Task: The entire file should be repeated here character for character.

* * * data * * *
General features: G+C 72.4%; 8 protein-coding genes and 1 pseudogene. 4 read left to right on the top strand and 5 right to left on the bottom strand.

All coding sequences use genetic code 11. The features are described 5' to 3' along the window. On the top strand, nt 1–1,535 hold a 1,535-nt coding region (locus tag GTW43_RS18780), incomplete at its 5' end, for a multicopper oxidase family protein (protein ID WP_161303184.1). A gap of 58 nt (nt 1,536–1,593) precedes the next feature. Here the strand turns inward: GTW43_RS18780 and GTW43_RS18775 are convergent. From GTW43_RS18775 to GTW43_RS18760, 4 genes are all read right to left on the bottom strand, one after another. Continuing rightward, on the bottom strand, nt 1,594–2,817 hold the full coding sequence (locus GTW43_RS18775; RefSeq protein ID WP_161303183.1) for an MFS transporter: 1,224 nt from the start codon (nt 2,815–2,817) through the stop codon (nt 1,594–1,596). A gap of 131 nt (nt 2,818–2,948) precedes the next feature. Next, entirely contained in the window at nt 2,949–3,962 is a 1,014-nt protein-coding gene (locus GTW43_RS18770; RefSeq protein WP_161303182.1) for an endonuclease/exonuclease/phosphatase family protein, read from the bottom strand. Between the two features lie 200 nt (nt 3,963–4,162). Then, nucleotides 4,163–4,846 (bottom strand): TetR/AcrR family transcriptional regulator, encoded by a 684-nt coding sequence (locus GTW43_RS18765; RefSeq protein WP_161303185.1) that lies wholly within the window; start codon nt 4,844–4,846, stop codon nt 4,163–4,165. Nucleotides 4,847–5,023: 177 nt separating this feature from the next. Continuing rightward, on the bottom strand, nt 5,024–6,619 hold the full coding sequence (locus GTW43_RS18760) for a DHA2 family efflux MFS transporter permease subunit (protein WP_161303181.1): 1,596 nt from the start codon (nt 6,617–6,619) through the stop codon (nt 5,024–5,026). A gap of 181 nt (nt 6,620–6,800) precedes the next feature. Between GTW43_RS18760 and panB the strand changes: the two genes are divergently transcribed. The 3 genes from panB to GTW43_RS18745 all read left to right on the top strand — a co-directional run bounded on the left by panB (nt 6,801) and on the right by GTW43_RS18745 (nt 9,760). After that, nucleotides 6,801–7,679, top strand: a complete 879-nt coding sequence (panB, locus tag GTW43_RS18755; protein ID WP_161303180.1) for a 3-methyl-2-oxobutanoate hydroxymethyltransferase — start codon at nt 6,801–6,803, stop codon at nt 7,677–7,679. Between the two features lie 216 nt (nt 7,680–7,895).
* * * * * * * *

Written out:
General features: G+C 72.4%; 8 protein-coding genes and 1 pseudogene. 4 read left to right on the top strand and 5 right to left on the bottom strand.

All coding sequences use genetic code 11. The features are described 5' to 3' along the window. On the top strand, nt 1–1,535 hold a 1,535-nt coding region (locus tag GTW43_RS18780), incomplete at its 5' end, for a multicopper oxidase family protein (protein ID WP_161303184.1). A gap of 58 nt (nt 1,536–1,593) precedes the next feature. Here the strand turns inward: GTW43_RS18780 and GTW43_RS18775 are convergent. From GTW43_RS18775 to GTW43_RS18760, 4 genes are all read right to left on the bottom strand, one after another. Continuing rightward, on the bottom strand, nt 1,594–2,817 hold the full coding sequence (locus GTW43_RS18775; RefSeq protein ID WP_161303183.1) for an MFS transporter: 1,224 nt from the start codon (nt 2,815–2,817) through the stop codon (nt 1,594–1,596). A gap of 131 nt (nt 2,818–2,948) precedes the next feature. Next, entirely contained in the window at nt 2,949–3,962 is a 1,014-nt protein-coding gene (locus GTW43_RS18770; RefSeq protein WP_161303182.1) for an endonuclease/exonuclease/phosphatase family protein, read from the bottom strand. Between the two features lie 200 nt (nt 3,963–4,162). Then, nucleotides 4,163–4,846 (bottom strand): TetR/AcrR family transcriptional regulator, encoded by a 684-nt coding sequence (locus GTW43_RS18765; RefSeq protein WP_161303185.1) that lies wholly within the window; start codon nt 4,844–4,846, stop codon nt 4,163–4,165. Nucleotides 4,847–5,023: 177 nt separating this feature from the next. Continuing rightward, on the bottom strand, nt 5,024–6,619 hold the full coding sequence (locus GTW43_RS18760) for a DHA2 family efflux MFS transporter permease subunit (protein WP_161303181.1): 1,596 nt from the start codon (nt 6,617–6,619) through the stop codon (nt 5,024–5,026). A gap of 181 nt (nt 6,620–6,800) precedes the next feature. Between GTW43_RS18760 and panB the strand changes: the two genes are divergently transcribed. The 3 genes from panB to GTW43_RS18745 all read left to right on the top strand — a co-directional run bounded on the left by panB (nt 6,801) and on the right by GTW43_RS18745 (nt 9,760). After that, nucleotides 6,801–7,679, top strand: a complete 879-nt coding sequence (panB, locus tag GTW43_RS18755; protein ID WP_161303180.1) for a 3-methyl-2-oxobutanoate hydroxymethyltransferase — start codon at nt 6,801–6,803, stop codon at nt 7,677–7,679. Between the two features lie 216 nt (nt 7,680–7,895).